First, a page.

|321 Montgomery Street|
An interesting point raised was whether the OHA intended to digitise their collection so that their paper documents were available online. I had only ever considered the expense of doing such a project but Karen pointed out a major issue with this process. Not only would a lot of money go into the digitising project but also the resulting online database would drain the OHA of a major source revenue. The OHA depends on users and reference questions to provide them with an income and putting all of their collections online would mean a drastic decrease in paying customers and so paralyse the association. Tom Hunter, the Assistant Director and Curator of Collections, backed this up by giving examples of occasions where the paper copies come in useful and online resources are not enough. This all really gave me food for thought and the issue of freedom of information and intellectual property rights were raised. The OHA are not withholding information from patrons since it is accessible if you physically come to 321 Montgomery Street, the matter is more one of convenience for the user.
|One of the many photos in the collection|
Tom Hunter discussed some of the '3D' stuff and one thing in particular caught my attention. The CNY: The Good Life and CNY: Business Exchange both allocate their back pages to the OHA and provide them with an opportunity to showcase some of their items. Photographs and around 250 words are used to showboat interesting points of local history to snare the readers. This is not something I have seen before and struck me as a great opportunity to get the work out about a sometimes overlooked association.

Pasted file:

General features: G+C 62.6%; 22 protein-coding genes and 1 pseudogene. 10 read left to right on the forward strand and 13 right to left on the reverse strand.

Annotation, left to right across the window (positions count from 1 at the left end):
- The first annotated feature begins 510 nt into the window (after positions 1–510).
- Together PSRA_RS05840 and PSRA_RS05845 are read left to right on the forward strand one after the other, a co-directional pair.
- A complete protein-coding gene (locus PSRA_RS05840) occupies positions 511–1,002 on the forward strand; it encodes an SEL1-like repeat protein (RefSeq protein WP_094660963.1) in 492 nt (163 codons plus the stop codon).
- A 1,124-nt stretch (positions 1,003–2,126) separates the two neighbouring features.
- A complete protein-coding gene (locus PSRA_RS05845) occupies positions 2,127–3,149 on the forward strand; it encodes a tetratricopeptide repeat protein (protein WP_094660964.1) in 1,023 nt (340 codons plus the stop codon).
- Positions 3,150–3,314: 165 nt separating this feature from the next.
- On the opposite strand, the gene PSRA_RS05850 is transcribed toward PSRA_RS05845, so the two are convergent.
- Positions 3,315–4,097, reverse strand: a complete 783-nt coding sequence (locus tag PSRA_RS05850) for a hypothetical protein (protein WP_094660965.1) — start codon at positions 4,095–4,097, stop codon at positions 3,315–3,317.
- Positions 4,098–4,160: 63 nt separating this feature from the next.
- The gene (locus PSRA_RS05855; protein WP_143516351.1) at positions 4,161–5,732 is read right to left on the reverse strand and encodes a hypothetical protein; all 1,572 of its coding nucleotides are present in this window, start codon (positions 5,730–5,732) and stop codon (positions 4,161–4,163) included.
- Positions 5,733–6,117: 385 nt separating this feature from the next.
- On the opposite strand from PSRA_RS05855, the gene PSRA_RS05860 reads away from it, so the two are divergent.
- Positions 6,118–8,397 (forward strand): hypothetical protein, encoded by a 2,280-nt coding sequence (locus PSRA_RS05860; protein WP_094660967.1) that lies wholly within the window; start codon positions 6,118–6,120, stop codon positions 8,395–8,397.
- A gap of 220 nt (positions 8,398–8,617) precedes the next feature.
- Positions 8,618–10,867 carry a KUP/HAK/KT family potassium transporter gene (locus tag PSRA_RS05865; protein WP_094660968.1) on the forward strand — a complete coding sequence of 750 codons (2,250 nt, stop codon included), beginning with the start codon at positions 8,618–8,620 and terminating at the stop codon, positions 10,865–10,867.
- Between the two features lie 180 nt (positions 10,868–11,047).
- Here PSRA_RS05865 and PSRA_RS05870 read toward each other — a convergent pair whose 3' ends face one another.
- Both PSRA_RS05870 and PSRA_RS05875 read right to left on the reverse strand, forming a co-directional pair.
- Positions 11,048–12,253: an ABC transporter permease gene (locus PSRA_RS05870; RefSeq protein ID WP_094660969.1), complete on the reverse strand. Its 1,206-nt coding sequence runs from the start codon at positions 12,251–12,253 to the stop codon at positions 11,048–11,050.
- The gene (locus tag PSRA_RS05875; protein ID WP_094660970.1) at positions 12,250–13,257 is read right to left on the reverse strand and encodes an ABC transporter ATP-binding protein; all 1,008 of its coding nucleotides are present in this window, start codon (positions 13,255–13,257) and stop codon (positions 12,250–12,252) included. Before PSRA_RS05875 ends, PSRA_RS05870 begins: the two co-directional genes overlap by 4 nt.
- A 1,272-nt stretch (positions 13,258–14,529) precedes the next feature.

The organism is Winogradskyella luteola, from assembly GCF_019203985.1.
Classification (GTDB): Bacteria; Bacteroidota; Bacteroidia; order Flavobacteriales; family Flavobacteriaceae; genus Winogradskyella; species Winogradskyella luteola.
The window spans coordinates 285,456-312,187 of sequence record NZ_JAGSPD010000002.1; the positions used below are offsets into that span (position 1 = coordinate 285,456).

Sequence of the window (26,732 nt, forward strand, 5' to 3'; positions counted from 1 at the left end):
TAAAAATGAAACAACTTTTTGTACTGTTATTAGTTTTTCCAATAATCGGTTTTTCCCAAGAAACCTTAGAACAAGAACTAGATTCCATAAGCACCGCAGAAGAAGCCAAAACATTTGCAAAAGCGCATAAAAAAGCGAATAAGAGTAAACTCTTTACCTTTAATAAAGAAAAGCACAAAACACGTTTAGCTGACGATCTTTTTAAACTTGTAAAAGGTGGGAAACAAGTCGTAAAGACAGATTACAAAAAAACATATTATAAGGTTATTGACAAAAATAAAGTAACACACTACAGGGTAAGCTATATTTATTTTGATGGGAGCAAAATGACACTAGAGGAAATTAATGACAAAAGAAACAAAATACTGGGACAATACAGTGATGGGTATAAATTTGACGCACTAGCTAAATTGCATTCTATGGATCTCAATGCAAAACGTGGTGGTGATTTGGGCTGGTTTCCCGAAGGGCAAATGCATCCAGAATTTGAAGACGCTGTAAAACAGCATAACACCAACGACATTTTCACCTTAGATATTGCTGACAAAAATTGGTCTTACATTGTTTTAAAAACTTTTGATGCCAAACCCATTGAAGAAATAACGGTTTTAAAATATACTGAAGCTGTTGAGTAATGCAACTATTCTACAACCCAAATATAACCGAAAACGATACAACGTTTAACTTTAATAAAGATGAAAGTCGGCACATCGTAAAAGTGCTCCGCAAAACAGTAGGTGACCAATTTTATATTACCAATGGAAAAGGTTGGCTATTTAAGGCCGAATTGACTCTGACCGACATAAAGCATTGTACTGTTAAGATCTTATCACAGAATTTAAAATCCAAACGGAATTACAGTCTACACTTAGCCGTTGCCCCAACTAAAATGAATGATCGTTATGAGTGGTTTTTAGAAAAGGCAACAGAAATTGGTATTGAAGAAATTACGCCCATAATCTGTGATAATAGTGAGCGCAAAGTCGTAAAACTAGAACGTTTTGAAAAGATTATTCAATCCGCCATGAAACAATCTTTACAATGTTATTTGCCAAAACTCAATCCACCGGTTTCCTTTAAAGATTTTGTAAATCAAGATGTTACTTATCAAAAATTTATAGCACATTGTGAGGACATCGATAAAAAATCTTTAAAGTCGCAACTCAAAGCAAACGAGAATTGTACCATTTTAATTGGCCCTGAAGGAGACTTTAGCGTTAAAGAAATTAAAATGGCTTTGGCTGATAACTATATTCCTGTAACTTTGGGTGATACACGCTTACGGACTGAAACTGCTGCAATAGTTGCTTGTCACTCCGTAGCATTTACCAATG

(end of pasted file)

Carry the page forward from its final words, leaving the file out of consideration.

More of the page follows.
BUT the most interesting point came with the Executive Director, Gregg Tripoli. He has a business background and had a career in management consultancy before retiring and subsequent un-retiring to take up the post at the OHA. Now, my brother is a management consultant and, if I am honest, I am not entirely sure what he does. This talk, however, elucidated some of the functions of such a profession and what it can do for museums and archives and I was enthralled.
|New shop front of OHA - previously these windows were bricked up |
(didn't quite scream 'come in, we're exciting and modern'!!)
Gregg summed up the purpose of these exhibits as "to instil pride in who we are and what we have accomplished." I do believe that this more than ticks the 'community' box that we librarians are so often banging on about, it ticks it and surrounds it in arrows and exciting luminous stickers. It is only by engaging the community in their past that we can effectively invest people in their shared future and ensure the survival of such collections.